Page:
# Splitting conjugacy classes in alternating group

https://arbital.com/p/splitting_conjugacy_classes_in_alternating_group

by Patrick Stevens Jun 18 2016 updated Jun 28 2016

The conjugacy classes in the alternating group are usually the same as those in the symmetric group; there is a surprisingly simple condition for when this does not hold.

Recall that in the Symmetric group $S_n$, the notion of "Conjugacy class" coincides with that of "has the same cycle type" (proof). It turns out to be the case that when we descend to the Alternating group $A_n$, the conjugacy classes nearly all remain the same; the exception is those classes in $S_n$ which have cycle type all odd and all distinct. Those classes split into exactly two classes in $A_n$.

# Proof

## Conjugate implies same cycle type

This direction of the proof is identical to the same direction in the proof of the corresponding result on symmetric groups.

## Converse: splitting condition

Recall before we start that an even-length cycle can only be written as the product of an odd number of transpositions, and vice versa.

The question is: is every $\tau \in A_n$ with the same cycle type as $\sigma \in A_n$ conjugate (in $A_n)$ to $\sigma$? If so, then the conjugacy class in $A_n$ of $\sigma$ is just the same as that of $\sigma$ in $S_n$; if not, then the conjugacy class in $S_n$ must break into two pieces in $A_n$, namely $\{ \rho \sigma \rho^{-1} : \rho \ \text{even} \}$ and $\{ \rho \sigma \rho^{-1} : \rho \ \text{odd} \}$. (Certainly these are conjugacy classes: they only contain even permutations so they are subsets of $A_n$, while everything in either class is conjugate in $A_n$ because the definition only depends on the [even_odd_parity parity] of $\rho$.)

Let $\sigma = c_1 \dots c_k$, and $\tau = c_1' \dots c_k'$ of the same cycle type: $c_i = (a_{i1} \dots a_{i r_i})$, $c_i' = (b_{i1} \dots b_{i r_i})$.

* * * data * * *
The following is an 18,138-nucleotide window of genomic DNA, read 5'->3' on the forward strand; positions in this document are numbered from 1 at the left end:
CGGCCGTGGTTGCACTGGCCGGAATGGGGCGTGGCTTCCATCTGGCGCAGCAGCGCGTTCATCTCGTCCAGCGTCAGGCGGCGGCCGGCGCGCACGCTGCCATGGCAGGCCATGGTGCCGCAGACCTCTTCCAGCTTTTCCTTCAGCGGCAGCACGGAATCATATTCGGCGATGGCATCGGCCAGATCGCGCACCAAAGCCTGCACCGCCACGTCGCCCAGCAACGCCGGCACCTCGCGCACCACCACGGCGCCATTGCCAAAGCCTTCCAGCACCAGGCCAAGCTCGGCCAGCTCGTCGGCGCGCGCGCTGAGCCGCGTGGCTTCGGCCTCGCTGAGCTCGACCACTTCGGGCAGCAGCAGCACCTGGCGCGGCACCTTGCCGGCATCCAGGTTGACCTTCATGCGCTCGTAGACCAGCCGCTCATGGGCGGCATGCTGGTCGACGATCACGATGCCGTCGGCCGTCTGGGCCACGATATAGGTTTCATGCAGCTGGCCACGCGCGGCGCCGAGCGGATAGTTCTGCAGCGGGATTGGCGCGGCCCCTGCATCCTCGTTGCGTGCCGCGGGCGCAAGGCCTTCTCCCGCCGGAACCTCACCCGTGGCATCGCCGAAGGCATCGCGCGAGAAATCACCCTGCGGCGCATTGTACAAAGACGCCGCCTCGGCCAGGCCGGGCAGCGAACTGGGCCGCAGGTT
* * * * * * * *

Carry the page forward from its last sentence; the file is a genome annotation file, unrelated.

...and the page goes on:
Define $\rho$ to be the permutation which takes $a_{ij}$ to $b_{ij}$, but otherwise does not move any other letter. Then $\rho \sigma \rho^{-1} = \tau$, so if $\rho$ lies in $A_n$ then we are done: $\sigma$ and $\tau$ are conjugate in $A_n$.

That is, we may assume without loss of generality that $\rho$ is odd.

### If any of the cycles is even in length

Suppose without loss of generality that $r_1$, the length of the first cycle, is even. Then we can rewrite $c_1' = (b_{11} \dots b_{1r_1})$ as $(b_{12} b_{13} \dots b_{1 r_1} b_{11})$, which is the same cycle expressed slightly differently.

Now $c_1'$ is even in length, so it is an odd permutation (being a product of an odd number of transpositions, $(b_{1 r_1} b_{11}) (b_{1 (r_1-1)} b_{11}) \dots (b_{13} b_{11})(b_{12} b_{11})$). Hence $\rho c_1'$ is an even permutation.

But conjugating $\tau$ by $\rho c_1'$ yields $\sigma$: $$\sigma = \rho \tau \rho^{-1} = \rho c_1' (c_1'^{-1} \tau c_1') c_1'^{-1} \rho^{-1}$$ which is the result of conjugating $c_1'^{-1} \tau c_1' = \tau$ by $\rho c_1'$.

(It is the case that $c_1'^{-1} \tau c_1' = \tau$, because $c_1'$ commutes with all of $\tau$ except with the first cycle $c_1'$, so the expression is $c_1'^{-1} c_1' c_1' c_2' \dots c_k'$, where we have pulled the final $c_1'$ through to the beginning of the expression $\tau = c_1' c_2' \dots c_k'$.)

%%hidden(Example): Suppose $\sigma = (12)(3456), \tau = (23)(1467)$.

We have that $\tau$ is taken to $\sigma$ by conjugating with $\rho = (67)(56)(31)(23)(12)$, which is an odd permutation so isn't in $A_n$. But we can rewrite $\tau = (32)(1467)$, and the new permutation we'll conjugate with is $\rho c_1' = (67)(56)(31)(23)(12)(32)$, where we have appended $c_1' = (23) = (32)$. It is the case that $\rho$ is an even permutation and hence is in $A_n$, because it is the result of multiplying the odd permutation $\rho$ by the odd permutation $c_1'$.